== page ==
Emerging Market debt is closing the decade on a strong footing. With double-digit total returns and below-average volatility, investors have enjoyed a solid performance this year, prompting capital to flood back into the asset class after a difficult 2018.
Of course, this has come against the backdrop of an uneasy balancing act between loosening global liquidity and a synchronised growth slowdown. Indeed, the divergent narrative between strong markets and weak fundamental data has caused some to question the durability of this year’s risk asset rally.
There have been few places to hide this year from the swoon in economic activity, either in industrialised nations or in the developing world. In the US, consumers remain confident, buoyed by low interest rates, rising incomes and a vibrant labour market. At the same time, trade uncertainty has weighed heavily on business sentiment, exports and investment.
With longstanding global supply chains under threat, manufacturing productivity may drop further. The growth picture outside the US has been much worse, with Europe hampered by weak demand and Brexit risk, while export-oriented EM economies remain highly sensitive to global trade protectionism.
A structural slowdown . . .
However, the trend of slowing EM growth stretches back much further than the recent Sino-US tariff escalation. In many ways, the golden era for emerging markets was the first decade of the millennium after China’s WTO accession in 2001. That period was defined by rapid growth in EM GDP per capita, currency appreciation and booming global trade. China’s investment-led expansion during those years consumed vast amounts of commodities, which buoyed much of the developing world.
The second decade, by contrast, has been much less kind to EM. Deglobalisation, falling productivity and the decline of multilateralism have all provided stiff headwinds for growth despite abundant global liquidity.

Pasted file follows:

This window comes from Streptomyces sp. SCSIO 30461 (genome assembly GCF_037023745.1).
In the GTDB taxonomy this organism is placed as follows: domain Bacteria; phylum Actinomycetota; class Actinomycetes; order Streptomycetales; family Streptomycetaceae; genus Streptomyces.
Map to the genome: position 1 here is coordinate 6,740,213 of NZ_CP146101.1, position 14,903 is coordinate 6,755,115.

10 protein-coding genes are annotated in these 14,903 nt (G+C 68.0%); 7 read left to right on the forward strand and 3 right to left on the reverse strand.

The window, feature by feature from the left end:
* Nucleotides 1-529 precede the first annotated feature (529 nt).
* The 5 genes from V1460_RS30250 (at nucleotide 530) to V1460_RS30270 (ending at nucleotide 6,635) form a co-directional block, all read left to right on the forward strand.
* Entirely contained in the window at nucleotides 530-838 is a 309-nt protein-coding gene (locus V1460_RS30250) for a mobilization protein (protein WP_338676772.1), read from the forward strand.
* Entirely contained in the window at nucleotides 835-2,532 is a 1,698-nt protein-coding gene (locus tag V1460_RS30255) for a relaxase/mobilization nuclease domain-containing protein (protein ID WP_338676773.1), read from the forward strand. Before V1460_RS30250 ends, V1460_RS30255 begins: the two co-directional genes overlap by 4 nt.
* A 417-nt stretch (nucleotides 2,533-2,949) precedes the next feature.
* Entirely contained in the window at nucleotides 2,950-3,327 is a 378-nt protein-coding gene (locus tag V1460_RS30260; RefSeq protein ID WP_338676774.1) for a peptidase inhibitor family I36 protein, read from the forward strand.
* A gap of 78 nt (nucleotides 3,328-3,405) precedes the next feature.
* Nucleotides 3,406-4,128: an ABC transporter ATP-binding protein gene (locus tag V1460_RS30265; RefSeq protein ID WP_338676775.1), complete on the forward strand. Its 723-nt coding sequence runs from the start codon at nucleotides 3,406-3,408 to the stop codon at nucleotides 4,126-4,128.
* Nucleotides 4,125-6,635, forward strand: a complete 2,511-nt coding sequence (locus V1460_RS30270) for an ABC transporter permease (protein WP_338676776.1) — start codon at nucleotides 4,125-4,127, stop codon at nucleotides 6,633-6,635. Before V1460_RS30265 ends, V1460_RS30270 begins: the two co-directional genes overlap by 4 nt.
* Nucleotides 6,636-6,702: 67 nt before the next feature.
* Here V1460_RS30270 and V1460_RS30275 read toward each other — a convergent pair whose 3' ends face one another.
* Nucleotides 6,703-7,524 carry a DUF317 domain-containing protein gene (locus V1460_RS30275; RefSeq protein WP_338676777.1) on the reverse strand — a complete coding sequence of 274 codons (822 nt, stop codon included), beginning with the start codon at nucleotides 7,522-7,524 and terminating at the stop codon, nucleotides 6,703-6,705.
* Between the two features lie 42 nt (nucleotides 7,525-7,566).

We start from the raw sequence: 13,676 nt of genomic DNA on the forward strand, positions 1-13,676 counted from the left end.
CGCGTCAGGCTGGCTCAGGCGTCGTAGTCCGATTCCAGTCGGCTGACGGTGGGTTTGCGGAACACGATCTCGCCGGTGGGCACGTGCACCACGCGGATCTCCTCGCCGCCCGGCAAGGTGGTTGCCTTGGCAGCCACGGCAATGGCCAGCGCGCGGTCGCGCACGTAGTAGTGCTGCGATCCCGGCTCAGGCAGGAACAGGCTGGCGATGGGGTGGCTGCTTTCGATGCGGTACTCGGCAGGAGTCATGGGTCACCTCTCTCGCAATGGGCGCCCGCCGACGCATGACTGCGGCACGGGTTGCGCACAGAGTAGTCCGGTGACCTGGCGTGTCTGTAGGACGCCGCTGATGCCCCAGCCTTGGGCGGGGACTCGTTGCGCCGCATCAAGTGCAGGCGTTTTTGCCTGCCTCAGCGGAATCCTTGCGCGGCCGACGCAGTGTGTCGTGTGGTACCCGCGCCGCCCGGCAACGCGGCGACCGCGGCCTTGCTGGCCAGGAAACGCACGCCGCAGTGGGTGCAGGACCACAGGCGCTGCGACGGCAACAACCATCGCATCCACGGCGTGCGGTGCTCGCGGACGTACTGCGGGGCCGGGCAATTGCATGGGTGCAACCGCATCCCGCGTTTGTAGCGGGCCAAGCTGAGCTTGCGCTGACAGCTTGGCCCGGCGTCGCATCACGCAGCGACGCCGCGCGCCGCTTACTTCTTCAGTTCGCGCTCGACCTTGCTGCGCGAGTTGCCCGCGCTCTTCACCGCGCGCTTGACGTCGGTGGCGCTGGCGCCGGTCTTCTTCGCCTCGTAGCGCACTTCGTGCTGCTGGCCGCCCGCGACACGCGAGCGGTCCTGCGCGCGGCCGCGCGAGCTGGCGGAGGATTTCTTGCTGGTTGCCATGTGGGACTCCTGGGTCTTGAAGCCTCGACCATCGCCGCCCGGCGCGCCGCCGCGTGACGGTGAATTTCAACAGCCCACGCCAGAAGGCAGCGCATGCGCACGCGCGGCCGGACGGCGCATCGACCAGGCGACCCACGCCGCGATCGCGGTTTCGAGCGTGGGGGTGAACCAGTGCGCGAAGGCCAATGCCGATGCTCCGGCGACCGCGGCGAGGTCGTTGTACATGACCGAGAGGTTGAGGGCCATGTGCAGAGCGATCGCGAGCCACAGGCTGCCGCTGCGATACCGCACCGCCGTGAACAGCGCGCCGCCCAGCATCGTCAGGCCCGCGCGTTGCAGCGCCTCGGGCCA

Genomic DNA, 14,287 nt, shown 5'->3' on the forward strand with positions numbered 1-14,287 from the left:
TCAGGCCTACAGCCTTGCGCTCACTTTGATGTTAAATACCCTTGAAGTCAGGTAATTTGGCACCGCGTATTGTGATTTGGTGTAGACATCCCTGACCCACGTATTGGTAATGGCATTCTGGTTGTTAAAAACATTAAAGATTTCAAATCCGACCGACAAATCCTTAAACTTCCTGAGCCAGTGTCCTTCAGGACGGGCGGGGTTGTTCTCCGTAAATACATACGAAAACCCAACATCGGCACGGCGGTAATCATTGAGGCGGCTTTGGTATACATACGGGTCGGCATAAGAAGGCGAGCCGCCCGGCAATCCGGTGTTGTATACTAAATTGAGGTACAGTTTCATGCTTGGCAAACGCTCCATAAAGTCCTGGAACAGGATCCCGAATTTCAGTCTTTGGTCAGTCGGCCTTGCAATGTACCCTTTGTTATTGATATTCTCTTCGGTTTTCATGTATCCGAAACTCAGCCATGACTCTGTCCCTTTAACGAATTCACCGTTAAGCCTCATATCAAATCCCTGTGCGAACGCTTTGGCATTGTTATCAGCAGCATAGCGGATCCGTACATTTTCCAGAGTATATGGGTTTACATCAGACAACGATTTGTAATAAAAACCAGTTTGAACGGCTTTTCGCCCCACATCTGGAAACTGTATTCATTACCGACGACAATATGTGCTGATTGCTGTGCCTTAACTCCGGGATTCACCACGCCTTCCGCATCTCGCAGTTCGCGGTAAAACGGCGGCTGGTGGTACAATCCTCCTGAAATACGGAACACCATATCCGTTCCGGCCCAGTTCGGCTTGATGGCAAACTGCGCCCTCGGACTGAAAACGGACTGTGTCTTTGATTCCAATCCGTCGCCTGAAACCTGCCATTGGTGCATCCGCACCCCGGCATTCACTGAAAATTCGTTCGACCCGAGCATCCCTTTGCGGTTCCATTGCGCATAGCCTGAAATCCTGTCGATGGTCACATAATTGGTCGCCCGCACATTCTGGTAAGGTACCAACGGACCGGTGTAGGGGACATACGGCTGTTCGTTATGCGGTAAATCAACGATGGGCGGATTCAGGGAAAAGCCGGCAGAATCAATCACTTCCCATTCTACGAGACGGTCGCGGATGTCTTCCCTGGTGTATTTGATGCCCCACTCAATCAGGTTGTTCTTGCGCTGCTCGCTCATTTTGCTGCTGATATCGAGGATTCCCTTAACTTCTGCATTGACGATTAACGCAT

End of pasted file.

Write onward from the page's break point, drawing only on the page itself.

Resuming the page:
A maturing global tech cycle, epitomised by smartphone and data centre saturation, has greatly hampered Asian exports, once the engine of EM growth. At the same time, China’s structural transition away from an export-centric, resource hungry, low-income economy towards a domestically oriented, consumer driven, middle-income economy has also weighed on EM’s output.
Nonetheless, EM fixed income, particularly hard currency debt, has enjoyed strong risk-adjusted returns in the period since the global financial crisis. While the asset class remains volatile and risky, the benefits to investors — growth, yield and low correlation to developed market assets — are compelling. So, what will the next decade bring for investors attempting to navigate the EM debt landscape?
The near-term outlook . . .
The short-term fundamental outlook appears cloudy, with subdued growth, stagnant exports and continued global trade tensions. Moderating economic activity, coupled with subdued inflation and negative output gaps, has not gone unnoticed by EM policymakers.
Central Banks — from Mexico to Malaysia, Serbia to Sri Lanka — have been quick to shift gears and move towards policy easing cycles to stabilise activity. With the US Federal Reserve unlikely to tighten policy anytime soon, this trend seems set to continue into next year, assuming currencies remain stable.
This has provided a healthy environment for EM local currency bonds, the yields of which have dropped sharply over the past 12 months. Developing countries still have plenty of space to cut rates further given their elevated real policy rates. G10 central banks, on the other hand, do not enjoy this luxury and are quickly running out of road on monetary policy.
Beyond monetary policy . . .
This leaves the prospect of fiscal easing as the next obvious gateway for loosening global financial conditions further. The recent large corporate tax cuts from India and increased budget deficit targets in South Korea may act as a blueprint for developed countries in this regard. However, any increase in the already sizeable global debt burden, now estimated at more than 320 per cent of GDP, according to the Institute of International Finance, will act as a further structural impediment to long-term global growth.
In EM, much hope this year has been placed on Chinese fiscal stimulus to help solve the growth dilemma although, so far, the policy response from Beijing has been underwhelming. While the Fed still sets the global cost of capital, it is China that sets the global pace of growth. Tax cuts and increased space for local government bond issuance have been welcome, but it is clear the hurdle for outsized credit extension is high.
A repeat of the major credit impulse in 2009 and 2015, which boosted demand for commodities and weakened the US dollar, seems unlikely to materialise, for a few reasons.